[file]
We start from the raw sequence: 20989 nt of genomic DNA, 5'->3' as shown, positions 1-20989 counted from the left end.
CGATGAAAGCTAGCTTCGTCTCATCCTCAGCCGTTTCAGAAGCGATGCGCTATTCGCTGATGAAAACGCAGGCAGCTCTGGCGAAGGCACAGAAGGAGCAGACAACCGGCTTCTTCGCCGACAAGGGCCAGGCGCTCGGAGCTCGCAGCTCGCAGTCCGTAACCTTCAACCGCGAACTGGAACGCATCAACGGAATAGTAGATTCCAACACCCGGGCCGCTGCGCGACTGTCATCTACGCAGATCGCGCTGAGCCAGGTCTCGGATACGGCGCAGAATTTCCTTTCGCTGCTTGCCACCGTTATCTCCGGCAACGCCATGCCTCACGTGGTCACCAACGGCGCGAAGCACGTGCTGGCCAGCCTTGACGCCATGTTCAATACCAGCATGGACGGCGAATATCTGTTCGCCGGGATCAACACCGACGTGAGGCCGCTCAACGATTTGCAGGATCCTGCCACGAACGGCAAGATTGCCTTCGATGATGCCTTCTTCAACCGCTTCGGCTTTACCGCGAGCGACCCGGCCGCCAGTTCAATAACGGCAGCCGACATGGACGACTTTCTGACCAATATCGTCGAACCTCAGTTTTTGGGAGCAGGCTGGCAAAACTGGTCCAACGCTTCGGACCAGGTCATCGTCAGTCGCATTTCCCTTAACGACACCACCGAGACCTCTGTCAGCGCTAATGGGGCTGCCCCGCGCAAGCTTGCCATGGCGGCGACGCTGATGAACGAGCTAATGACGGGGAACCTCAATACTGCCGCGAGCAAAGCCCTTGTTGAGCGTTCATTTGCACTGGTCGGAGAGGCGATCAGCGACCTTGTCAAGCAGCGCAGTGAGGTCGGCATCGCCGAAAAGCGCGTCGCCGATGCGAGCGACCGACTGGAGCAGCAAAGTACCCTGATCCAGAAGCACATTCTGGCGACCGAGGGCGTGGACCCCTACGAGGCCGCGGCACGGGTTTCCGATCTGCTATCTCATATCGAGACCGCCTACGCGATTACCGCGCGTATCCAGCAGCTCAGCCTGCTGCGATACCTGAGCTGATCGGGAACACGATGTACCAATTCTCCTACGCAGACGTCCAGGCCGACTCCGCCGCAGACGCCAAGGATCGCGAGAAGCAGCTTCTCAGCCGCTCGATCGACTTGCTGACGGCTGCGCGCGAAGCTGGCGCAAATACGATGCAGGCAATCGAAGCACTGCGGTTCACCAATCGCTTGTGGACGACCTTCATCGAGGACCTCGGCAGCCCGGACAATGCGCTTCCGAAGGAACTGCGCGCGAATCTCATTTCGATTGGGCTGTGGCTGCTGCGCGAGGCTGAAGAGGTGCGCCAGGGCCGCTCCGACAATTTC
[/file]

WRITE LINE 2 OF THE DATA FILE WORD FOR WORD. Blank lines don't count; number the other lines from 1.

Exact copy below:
CGATGAAAGCTAGCTTCGTCTCATCCTCAGCCGTTTCAGAAGCGATGCGCTATTCGCTGATGAAAACGCAGGCAGCTCTGGCGAAGGCACAGAAGGAGCAGACAACCGGCTTCTTCGCCGACAAGGGCCAGGCGCTCGGAGCTCGCAGCTCGCAGTCCGTAACCTTCAACCGCGAACTGGAACGCATCAACGGAATAGTAGATTCCAACACCCGGGCCGCTGCGCGACTGTCATCTACGCAGATCGCGCTGAGCCAGGTCTCGGATACGGCGCAGAATTTCCTTTCGCTGCTTGCCACCGTTATCTCCGGCAACGCCATGCCTCACGTGGTCACCAACGGCGCGAAGCACGTGCTGGCCAGCCTTGACGCCATGTTCAATACCAGCATGGACGGCGAATATCTGTTCGCCGGGATCAACACCGACGTGAGGCCGCTCAACGATTTGCAGGATCCTGCCACGAACGGCAAGATTGCCTTCGATGATGCCTTCTTCAACCGCTTCGGCTTTACCGCGAGCGACCCGGCCGCCAGTTCAATAACGGCAGCCGACATGGACGACTTTCTGACCAATATCGTCGAACCTCAGTTTTTGGGAGCAGGCTGGCAAAACTGGTCCAACGCTTCGGACCAGGTCATCGTCAGTCGCATTTCCCTTAACGACACCACCGAGACCTCTGTCAGCGCTAATGGGGCTGCCCCGCGCAAGCTTGCCATGGCGGCGACGCTGATGAACGAGCTAATGACGGGGAACCTCAATACTGCCGCGAGCAAAGCCCTTGTTGAGCGTTCATTTGCACTGGTCGGAGAGGCGATCAGCGACCTTGTCAAGCAGCGCAGTGAGGTCGGCATCGCCGAAAAGCGCGTCGCCGATGCGAGCGACCGACTGGAGCAGCAAAGTACCCTGATCCAGAAGCACATTCTGGCGACCGAGGGCGTGGACCCCTACGAGGCCGCGGCACGGGTTTCCGATCTGCTATCTCATATCGAGACCGCCTACGCGATTACCGCGCGTATCCAGCAGCTCAGCCTGCTGCGATACCTGAGCTGATCGGGAACACGATGTACCAATTCTCCTACGCAGACGTCCAGGCCGACTCCGCCGCAGACGCCAAGGATCGCGAGAAGCAGCTTCTCAGCCGCTCGATCGACTTGCTGACGGCTGCGCGCGAAGCTGGCGCAAATACGATGCAGGCAATCGAAGCACTGCGGTTCACCAATCGCTTGTGGACGACCTTCATCGAGGACCTCGGCAGCCCGGACAATGCGCTTCCGAAGGAACTGCGCGCGAATCTCATTTCGATTGGGCTGTGGCTGCTGCGCGAGGCTGAAGAGGTGCGCCAGGGCCGCTCCGACAATTTC